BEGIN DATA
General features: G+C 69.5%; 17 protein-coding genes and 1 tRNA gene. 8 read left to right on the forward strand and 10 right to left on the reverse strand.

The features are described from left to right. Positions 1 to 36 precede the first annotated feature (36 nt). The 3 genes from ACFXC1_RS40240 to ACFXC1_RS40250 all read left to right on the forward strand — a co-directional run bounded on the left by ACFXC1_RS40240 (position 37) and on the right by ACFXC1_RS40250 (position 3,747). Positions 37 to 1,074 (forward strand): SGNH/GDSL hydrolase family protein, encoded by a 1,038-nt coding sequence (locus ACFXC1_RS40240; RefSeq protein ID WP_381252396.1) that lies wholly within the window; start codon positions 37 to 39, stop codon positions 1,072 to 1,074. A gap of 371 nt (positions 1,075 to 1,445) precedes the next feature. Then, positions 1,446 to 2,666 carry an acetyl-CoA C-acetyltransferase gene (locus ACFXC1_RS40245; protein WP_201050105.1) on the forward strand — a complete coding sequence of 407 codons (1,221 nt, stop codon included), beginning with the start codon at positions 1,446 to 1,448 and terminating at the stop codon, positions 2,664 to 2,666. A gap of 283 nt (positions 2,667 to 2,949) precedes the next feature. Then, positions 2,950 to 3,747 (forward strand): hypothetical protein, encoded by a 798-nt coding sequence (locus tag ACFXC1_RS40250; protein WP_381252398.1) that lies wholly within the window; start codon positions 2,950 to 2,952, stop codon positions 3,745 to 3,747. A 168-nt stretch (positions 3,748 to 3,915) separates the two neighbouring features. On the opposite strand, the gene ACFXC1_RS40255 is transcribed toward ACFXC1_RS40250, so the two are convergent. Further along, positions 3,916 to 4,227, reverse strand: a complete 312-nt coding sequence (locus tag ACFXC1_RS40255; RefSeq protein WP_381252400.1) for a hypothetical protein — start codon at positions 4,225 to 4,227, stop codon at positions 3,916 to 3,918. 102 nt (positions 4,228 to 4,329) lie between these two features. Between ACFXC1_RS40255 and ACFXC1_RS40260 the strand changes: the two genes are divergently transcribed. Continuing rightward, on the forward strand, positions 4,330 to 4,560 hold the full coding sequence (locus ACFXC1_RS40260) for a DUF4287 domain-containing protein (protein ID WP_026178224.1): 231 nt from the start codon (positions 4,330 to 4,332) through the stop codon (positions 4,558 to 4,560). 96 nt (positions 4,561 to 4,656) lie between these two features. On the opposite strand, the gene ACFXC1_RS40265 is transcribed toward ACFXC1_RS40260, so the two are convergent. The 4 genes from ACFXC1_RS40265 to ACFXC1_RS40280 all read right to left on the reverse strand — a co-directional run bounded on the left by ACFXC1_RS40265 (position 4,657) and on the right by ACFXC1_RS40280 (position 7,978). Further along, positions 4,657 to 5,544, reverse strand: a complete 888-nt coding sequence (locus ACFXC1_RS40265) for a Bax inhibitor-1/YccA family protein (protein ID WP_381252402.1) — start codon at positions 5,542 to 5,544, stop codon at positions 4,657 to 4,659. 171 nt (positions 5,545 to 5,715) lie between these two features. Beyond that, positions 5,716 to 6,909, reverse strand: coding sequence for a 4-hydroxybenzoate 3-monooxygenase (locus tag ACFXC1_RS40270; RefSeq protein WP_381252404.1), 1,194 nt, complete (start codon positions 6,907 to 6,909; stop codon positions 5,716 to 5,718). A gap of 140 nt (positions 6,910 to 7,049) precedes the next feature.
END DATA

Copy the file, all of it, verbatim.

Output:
General features: G+C 69.5%; 17 protein-coding genes and 1 tRNA gene. 8 read left to right on the forward strand and 10 right to left on the reverse strand.

The features are described from left to right. Positions 1 to 36 precede the first annotated feature (36 nt). The 3 genes from ACFXC1_RS40240 to ACFXC1_RS40250 all read left to right on the forward strand — a co-directional run bounded on the left by ACFXC1_RS40240 (position 37) and on the right by ACFXC1_RS40250 (position 3,747). Positions 37 to 1,074 (forward strand): SGNH/GDSL hydrolase family protein, encoded by a 1,038-nt coding sequence (locus ACFXC1_RS40240; RefSeq protein ID WP_381252396.1) that lies wholly within the window; start codon positions 37 to 39, stop codon positions 1,072 to 1,074. A gap of 371 nt (positions 1,075 to 1,445) precedes the next feature. Then, positions 1,446 to 2,666 carry an acetyl-CoA C-acetyltransferase gene (locus ACFXC1_RS40245; protein WP_201050105.1) on the forward strand — a complete coding sequence of 407 codons (1,221 nt, stop codon included), beginning with the start codon at positions 1,446 to 1,448 and terminating at the stop codon, positions 2,664 to 2,666. A gap of 283 nt (positions 2,667 to 2,949) precedes the next feature. Then, positions 2,950 to 3,747 (forward strand): hypothetical protein, encoded by a 798-nt coding sequence (locus tag ACFXC1_RS40250; protein WP_381252398.1) that lies wholly within the window; start codon positions 2,950 to 2,952, stop codon positions 3,745 to 3,747. A 168-nt stretch (positions 3,748 to 3,915) separates the two neighbouring features. On the opposite strand, the gene ACFXC1_RS40255 is transcribed toward ACFXC1_RS40250, so the two are convergent. Further along, positions 3,916 to 4,227, reverse strand: a complete 312-nt coding sequence (locus tag ACFXC1_RS40255; RefSeq protein WP_381252400.1) for a hypothetical protein — start codon at positions 4,225 to 4,227, stop codon at positions 3,916 to 3,918. 102 nt (positions 4,228 to 4,329) lie between these two features. Between ACFXC1_RS40255 and ACFXC1_RS40260 the strand changes: the two genes are divergently transcribed. Continuing rightward, on the forward strand, positions 4,330 to 4,560 hold the full coding sequence (locus ACFXC1_RS40260) for a DUF4287 domain-containing protein (protein ID WP_026178224.1): 231 nt from the start codon (positions 4,330 to 4,332) through the stop codon (positions 4,558 to 4,560). 96 nt (positions 4,561 to 4,656) lie between these two features. On the opposite strand, the gene ACFXC1_RS40265 is transcribed toward ACFXC1_RS40260, so the two are convergent. The 4 genes from ACFXC1_RS40265 to ACFXC1_RS40280 all read right to left on the reverse strand — a co-directional run bounded on the left by ACFXC1_RS40265 (position 4,657) and on the right by ACFXC1_RS40280 (position 7,978). Further along, positions 4,657 to 5,544, reverse strand: a complete 888-nt coding sequence (locus ACFXC1_RS40265) for a Bax inhibitor-1/YccA family protein (protein ID WP_381252402.1) — start codon at positions 5,542 to 5,544, stop codon at positions 4,657 to 4,659. 171 nt (positions 5,545 to 5,715) lie between these two features. Beyond that, positions 5,716 to 6,909, reverse strand: coding sequence for a 4-hydroxybenzoate 3-monooxygenase (locus tag ACFXC1_RS40270; RefSeq protein WP_381252404.1), 1,194 nt, complete (start codon positions 6,907 to 6,909; stop codon positions 5,716 to 5,718). A gap of 140 nt (positions 6,910 to 7,049) precedes the next feature.